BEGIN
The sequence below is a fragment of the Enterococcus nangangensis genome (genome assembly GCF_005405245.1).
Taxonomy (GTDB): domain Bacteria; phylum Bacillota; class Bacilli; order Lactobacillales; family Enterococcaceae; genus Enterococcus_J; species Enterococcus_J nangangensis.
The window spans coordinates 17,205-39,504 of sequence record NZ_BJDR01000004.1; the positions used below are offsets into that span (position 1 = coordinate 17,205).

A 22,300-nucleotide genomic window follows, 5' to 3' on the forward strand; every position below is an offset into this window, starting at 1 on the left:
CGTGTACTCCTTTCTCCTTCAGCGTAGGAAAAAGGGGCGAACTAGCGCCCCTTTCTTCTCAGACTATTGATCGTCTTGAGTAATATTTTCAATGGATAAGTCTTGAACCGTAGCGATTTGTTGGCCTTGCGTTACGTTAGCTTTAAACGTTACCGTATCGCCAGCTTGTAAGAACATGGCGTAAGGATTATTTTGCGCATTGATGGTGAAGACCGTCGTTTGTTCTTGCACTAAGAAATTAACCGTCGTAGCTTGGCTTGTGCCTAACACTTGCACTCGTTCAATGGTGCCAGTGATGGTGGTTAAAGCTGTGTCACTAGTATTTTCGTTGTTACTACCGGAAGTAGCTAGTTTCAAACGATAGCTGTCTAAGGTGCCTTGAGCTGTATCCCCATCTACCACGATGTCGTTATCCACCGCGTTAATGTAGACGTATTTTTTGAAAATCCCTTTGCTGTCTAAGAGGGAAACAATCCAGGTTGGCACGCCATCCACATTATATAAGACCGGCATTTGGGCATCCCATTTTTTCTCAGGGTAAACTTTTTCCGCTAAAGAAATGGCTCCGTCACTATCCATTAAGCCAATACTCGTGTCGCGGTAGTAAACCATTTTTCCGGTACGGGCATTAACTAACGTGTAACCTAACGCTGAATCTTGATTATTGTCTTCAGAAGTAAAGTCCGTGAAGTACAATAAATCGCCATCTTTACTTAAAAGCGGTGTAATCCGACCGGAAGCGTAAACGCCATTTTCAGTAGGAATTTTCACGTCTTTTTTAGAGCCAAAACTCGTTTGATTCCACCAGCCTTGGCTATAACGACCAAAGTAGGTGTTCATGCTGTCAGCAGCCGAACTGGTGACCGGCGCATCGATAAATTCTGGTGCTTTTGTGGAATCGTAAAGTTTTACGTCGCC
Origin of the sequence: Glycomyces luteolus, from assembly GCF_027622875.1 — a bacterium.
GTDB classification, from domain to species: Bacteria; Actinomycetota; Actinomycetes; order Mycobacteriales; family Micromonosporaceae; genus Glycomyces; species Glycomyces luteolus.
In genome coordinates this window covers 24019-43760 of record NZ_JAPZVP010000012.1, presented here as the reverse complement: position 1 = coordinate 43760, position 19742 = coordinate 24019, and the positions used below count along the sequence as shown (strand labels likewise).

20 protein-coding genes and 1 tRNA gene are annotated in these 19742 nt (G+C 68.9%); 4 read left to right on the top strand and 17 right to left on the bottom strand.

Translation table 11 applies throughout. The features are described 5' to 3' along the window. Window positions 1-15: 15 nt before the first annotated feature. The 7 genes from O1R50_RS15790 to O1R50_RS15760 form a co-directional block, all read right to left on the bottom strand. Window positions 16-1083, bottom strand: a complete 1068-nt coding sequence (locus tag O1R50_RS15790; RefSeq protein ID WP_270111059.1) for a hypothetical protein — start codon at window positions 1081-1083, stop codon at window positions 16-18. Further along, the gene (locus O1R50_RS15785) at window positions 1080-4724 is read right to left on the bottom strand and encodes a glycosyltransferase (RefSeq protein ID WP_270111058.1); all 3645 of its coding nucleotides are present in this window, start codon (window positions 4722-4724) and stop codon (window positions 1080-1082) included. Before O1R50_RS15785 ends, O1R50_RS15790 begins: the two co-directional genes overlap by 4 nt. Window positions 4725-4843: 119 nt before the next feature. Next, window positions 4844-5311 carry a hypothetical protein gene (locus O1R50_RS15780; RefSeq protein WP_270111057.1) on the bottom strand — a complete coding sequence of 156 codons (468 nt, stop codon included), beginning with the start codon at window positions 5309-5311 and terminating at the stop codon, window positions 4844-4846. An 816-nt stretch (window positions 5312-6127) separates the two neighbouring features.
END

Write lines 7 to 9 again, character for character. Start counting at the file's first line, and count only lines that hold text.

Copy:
GTDB classification, from domain to species: Bacteria; Actinomycetota; Actinomycetes; order Mycobacteriales; family Micromonosporaceae; genus Glycomyces; species Glycomyces luteolus.
In genome coordinates this window covers 24019-43760 of record NZ_JAPZVP010000012.1, presented here as the reverse complement: position 1 = coordinate 43760, position 19742 = coordinate 24019, and the positions used below count along the sequence as shown (strand labels likewise).

20 protein-coding genes and 1 tRNA gene are annotated in these 19742 nt (G+C 68.9%); 4 read left to right on the top strand and 17 right to left on the bottom strand.